In a move that could signal a shift in dominant streaming platforms, Chinese electronics company TCL has begun shipping 4K/Ultra HD-capable smart TVs based on the Android TV operating system to the U.S., adding to the sub-$200 MSRP HD Android TV sets that were introduced over the summer.
In September, TCL quietly introduced its 4-Series model sets, powered by Google’s streaming video operating system, in 50-, 55- and 75-inch configurations, priced at $349, $399 and $799 respectively, and available exclusively at Best Buy. A 43-inch 4K/UHD Android TV, priced at $199, has been introduced to Target shoppers, according to TCL’s website.
TCL is currently the second-biggest shipper of smart TVs to the U.S., controlling 14% of the market vs. 32% for leader Samsung, according to Statista figures released in September.
TCL has risen to that position based on popular, low-priced TVs powered by the Roku operating system. In June, the manufacturer began also shipping sets based on Android TV.
Until recently, those TCL Android TV sets were 3-Series iterations with HD resolution and fewer features (the more expensive 4K/UHD sets have three HDMI ports, for example). TCL’s 3-Series Android TV-powered HD options include a 32-inch, 720p set priced at only $130, and a 40-inch 1080p model priced at $200.
TCL hasn’t published any sales data on its Android TV product line. But Best Buy reviews of the more established 3-Series sets have been as enthusiastic as the positively received Roku models.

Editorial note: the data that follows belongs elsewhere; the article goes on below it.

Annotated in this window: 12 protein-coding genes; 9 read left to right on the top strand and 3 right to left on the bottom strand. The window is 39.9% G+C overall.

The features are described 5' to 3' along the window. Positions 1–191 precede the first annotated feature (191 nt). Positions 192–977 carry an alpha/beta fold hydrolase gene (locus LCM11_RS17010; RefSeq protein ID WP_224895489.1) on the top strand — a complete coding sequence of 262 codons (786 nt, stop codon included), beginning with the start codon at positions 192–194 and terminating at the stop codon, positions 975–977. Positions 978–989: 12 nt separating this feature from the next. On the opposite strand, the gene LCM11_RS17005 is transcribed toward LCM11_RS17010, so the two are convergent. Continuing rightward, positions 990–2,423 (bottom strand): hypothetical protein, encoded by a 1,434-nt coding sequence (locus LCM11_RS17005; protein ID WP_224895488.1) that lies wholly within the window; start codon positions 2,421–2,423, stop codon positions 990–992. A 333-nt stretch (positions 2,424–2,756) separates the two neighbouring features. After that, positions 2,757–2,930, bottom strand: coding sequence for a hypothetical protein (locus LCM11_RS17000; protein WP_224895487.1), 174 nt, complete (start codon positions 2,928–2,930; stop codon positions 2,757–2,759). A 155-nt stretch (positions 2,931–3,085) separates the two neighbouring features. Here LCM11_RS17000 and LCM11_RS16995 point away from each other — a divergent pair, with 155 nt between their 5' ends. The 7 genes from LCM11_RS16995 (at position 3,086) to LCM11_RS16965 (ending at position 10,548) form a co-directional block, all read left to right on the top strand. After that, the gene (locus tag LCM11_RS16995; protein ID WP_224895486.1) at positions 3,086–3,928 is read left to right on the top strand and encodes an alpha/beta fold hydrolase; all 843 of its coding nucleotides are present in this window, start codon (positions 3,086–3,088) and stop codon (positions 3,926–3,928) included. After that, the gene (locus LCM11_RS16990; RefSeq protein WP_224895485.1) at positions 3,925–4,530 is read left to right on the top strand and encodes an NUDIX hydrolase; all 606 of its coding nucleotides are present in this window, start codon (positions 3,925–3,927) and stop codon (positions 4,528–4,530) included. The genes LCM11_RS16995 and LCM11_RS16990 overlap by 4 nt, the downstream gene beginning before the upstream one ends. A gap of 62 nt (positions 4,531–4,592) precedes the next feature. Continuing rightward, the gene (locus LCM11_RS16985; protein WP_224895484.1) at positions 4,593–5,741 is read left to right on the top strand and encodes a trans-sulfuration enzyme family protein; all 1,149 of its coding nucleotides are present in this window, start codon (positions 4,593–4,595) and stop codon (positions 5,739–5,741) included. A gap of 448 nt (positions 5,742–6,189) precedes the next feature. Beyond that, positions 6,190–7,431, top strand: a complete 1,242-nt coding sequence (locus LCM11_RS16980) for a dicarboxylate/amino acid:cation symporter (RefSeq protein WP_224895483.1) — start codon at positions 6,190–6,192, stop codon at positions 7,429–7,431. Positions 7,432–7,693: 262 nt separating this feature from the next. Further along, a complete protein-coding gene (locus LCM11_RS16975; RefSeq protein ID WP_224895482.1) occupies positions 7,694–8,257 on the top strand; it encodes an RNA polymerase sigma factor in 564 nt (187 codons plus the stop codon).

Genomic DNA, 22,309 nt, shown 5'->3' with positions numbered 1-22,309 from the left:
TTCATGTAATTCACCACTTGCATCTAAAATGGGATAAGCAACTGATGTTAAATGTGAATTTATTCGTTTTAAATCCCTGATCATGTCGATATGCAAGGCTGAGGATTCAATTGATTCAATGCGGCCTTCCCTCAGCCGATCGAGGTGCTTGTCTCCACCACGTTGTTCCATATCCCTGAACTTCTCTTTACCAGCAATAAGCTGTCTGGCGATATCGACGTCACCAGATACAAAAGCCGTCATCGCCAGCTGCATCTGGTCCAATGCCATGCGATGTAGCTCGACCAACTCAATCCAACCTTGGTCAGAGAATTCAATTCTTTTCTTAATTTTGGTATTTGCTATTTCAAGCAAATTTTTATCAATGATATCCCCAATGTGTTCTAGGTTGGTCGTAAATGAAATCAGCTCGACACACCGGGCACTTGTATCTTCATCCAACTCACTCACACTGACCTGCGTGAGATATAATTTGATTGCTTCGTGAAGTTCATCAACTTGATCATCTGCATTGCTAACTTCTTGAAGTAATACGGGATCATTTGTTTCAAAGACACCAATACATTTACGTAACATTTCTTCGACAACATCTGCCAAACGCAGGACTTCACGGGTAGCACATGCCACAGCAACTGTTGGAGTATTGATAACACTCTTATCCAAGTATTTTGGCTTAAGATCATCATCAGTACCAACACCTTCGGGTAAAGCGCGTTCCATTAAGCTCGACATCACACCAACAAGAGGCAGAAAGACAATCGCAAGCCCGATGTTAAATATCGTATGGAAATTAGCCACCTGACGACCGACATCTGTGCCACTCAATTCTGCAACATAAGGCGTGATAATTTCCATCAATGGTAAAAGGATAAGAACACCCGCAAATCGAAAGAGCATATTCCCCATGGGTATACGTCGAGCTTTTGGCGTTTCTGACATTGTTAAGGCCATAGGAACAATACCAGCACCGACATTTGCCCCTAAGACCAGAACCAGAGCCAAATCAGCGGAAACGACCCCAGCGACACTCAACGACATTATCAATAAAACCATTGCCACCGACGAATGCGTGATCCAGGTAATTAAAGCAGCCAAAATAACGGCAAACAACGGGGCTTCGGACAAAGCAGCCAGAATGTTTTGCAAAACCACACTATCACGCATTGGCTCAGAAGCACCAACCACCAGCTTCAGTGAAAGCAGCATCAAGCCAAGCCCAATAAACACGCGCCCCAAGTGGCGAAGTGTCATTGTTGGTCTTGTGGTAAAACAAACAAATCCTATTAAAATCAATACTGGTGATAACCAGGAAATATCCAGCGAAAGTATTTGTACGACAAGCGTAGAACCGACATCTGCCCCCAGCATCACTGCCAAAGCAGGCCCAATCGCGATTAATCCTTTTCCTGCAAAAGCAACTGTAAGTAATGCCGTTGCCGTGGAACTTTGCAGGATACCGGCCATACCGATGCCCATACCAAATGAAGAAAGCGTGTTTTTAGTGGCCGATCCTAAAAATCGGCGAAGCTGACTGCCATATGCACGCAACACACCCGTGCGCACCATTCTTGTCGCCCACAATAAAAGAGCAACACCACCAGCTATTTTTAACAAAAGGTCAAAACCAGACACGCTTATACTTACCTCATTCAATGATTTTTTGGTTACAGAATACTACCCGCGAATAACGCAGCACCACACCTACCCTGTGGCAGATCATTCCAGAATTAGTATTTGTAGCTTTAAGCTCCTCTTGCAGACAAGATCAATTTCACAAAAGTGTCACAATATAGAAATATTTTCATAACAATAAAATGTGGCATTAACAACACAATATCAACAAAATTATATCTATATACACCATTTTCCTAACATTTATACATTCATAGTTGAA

Google has had some success proliferating its Android TV OS into the homes of pay TV operator subscribers. And it has become a popular licensed OS for streaming device makers including Nvidia, TiVo and Dish Network’s AirTV.
But Google has ambitious goals of one day having its OS overtake Roku and Amazon Fire TV for dominance of connected TV homes, both in the U.S. and abroad.
Google is in the process of trying to rebrand Android TV. It’s now marketing a new Chromecast dongle based on the OS, and it calls the device’s operating software “Google TV.”
Over the next few years, as it refreshes the software powering everything from third-party dongles to smart TVs, it will also change the name of the OS from Android TV to Google TV.
But smart TV is front and center of Google’s strategy. Just as TCL used Roku’s popular operating environment to fuel its rise in the U.S., Roku has used the fast uptake of TCL smart TVs to get to a point at which it now touts 43 million active users.
Google is hoping TCL can do the same thing for its OS.
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